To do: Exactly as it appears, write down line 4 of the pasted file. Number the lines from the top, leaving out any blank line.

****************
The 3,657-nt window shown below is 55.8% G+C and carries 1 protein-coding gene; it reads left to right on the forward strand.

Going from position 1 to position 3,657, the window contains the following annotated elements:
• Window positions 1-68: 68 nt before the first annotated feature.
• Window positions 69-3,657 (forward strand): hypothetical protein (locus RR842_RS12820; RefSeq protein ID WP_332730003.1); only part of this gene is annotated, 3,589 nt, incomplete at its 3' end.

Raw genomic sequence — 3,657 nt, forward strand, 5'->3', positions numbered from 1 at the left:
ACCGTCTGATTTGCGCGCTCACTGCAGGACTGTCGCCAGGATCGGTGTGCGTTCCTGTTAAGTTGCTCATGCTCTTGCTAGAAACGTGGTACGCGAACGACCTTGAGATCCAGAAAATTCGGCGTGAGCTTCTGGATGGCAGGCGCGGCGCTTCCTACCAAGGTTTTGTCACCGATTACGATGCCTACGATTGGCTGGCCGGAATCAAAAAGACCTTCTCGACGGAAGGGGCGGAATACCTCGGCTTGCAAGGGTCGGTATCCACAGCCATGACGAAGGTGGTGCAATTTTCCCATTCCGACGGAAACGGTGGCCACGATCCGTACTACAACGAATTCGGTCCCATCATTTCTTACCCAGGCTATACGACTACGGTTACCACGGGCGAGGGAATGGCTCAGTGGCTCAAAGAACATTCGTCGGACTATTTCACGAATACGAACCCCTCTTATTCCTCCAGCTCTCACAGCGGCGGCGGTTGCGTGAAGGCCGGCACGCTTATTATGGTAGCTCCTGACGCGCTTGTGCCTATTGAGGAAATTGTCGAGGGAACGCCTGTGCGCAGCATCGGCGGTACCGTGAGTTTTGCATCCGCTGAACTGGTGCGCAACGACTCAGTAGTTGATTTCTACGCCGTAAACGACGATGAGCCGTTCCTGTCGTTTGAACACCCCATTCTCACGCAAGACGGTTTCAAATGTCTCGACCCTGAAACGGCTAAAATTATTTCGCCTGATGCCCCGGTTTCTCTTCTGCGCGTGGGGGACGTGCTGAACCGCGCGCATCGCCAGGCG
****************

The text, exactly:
• Window positions 69-3,657 (forward strand): hypothetical protein (locus RR842_RS12820; RefSeq protein ID WP_332730003.1); only part of this gene is annotated, 3,589 nt, incomplete at its 3' end.